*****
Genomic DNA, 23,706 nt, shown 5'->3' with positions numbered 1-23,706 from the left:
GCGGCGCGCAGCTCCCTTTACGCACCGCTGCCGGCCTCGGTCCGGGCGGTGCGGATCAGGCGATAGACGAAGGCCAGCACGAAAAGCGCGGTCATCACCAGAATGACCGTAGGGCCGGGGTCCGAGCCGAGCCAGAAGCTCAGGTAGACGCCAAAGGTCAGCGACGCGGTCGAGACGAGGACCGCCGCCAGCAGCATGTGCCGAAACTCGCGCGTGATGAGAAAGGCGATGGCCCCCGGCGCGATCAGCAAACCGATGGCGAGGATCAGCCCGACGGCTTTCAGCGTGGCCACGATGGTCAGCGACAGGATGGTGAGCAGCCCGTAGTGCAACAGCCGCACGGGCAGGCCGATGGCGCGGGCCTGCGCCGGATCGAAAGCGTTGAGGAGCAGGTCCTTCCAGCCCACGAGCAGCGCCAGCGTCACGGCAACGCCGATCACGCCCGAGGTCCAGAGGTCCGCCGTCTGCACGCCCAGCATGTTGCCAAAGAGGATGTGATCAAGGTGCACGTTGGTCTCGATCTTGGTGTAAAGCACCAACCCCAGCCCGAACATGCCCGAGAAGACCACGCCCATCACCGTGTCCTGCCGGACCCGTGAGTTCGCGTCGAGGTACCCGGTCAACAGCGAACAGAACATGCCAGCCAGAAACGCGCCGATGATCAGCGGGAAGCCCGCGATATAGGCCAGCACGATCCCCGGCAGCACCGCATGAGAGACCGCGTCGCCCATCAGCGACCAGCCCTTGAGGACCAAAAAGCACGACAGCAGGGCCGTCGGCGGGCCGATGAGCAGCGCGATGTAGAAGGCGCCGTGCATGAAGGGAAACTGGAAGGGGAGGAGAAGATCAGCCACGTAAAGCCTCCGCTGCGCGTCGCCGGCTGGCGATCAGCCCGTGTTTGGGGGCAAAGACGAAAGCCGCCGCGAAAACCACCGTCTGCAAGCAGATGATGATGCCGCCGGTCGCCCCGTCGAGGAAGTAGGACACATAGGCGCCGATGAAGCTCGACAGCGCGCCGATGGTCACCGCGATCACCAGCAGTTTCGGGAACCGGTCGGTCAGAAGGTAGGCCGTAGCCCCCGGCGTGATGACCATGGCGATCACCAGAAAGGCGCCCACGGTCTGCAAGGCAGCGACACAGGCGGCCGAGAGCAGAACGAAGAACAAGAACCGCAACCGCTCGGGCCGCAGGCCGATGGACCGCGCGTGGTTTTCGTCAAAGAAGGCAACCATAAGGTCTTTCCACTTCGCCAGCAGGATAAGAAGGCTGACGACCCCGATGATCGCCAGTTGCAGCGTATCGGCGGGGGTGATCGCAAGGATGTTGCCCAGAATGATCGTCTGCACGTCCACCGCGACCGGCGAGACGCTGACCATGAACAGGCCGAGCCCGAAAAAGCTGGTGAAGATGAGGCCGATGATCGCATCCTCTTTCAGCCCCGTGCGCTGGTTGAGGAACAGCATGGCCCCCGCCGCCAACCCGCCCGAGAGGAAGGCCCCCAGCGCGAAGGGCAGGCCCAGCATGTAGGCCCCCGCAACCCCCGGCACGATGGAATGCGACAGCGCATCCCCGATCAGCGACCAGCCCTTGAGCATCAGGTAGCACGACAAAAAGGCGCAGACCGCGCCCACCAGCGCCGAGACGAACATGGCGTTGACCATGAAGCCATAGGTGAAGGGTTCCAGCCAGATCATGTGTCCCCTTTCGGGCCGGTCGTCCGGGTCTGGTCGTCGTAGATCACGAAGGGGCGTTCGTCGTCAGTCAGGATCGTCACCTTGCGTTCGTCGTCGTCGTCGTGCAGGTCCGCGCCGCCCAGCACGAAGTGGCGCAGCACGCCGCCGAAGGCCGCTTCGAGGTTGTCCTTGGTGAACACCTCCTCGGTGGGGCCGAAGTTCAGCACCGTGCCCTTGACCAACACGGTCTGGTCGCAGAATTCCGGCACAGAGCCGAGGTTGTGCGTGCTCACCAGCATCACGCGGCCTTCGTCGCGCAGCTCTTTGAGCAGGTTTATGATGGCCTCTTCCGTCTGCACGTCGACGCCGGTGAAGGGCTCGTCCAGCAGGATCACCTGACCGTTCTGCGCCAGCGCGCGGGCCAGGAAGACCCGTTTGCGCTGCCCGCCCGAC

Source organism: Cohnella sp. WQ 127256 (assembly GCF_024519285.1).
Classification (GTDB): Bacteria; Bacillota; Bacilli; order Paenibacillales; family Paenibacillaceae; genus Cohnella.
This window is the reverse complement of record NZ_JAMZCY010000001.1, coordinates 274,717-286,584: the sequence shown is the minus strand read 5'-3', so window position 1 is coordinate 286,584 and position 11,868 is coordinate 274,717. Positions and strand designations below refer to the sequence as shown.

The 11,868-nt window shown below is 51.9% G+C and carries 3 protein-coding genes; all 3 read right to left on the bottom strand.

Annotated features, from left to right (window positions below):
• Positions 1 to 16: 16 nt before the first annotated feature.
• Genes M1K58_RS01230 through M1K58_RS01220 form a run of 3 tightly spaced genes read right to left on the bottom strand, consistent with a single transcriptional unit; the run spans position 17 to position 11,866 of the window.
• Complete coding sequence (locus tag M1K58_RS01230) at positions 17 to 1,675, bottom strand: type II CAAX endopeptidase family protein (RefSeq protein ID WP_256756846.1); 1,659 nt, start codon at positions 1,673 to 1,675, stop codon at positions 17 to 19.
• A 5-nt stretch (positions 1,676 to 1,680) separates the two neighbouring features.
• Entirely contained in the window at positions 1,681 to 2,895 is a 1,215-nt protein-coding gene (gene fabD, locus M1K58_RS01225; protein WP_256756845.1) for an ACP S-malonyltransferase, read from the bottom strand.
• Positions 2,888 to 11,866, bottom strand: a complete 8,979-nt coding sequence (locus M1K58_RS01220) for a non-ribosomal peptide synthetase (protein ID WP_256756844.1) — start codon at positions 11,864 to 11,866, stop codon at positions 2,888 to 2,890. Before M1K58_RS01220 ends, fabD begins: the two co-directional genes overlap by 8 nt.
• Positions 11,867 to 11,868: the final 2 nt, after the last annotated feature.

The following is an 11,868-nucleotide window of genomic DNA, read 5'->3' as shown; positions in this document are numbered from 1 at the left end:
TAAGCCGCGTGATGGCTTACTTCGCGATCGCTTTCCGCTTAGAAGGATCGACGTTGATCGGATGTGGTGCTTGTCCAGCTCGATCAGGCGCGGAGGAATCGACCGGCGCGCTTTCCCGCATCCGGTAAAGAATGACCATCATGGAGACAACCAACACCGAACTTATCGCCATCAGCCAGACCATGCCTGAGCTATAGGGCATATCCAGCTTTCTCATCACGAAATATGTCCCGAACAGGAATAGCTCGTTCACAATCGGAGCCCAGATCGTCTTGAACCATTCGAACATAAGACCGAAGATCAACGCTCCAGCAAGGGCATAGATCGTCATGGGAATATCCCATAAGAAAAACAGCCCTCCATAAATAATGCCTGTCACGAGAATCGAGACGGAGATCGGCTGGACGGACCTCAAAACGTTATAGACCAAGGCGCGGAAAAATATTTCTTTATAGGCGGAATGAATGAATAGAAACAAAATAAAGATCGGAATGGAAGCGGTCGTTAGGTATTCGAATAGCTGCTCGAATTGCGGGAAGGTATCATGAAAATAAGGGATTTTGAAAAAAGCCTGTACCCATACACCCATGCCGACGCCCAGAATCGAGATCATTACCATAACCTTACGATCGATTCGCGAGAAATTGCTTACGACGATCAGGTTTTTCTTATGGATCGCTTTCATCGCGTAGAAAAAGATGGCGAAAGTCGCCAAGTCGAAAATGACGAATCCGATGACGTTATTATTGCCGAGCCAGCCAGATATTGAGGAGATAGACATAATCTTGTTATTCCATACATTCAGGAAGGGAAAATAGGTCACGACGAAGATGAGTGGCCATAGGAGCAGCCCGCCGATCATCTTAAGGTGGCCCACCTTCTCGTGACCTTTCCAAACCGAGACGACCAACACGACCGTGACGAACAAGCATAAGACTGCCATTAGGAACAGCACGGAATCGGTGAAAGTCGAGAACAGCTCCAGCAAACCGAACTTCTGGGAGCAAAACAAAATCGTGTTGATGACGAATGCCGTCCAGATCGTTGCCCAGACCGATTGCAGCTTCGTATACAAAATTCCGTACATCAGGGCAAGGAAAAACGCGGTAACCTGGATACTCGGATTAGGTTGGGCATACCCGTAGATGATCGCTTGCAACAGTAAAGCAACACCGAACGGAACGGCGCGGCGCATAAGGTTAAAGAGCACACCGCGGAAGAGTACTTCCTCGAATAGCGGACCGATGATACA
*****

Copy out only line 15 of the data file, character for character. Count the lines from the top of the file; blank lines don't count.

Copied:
The following is an 11,868-nucleotide window of genomic DNA, read 5'->3' as shown; positions in this document are numbered from 1 at the left end: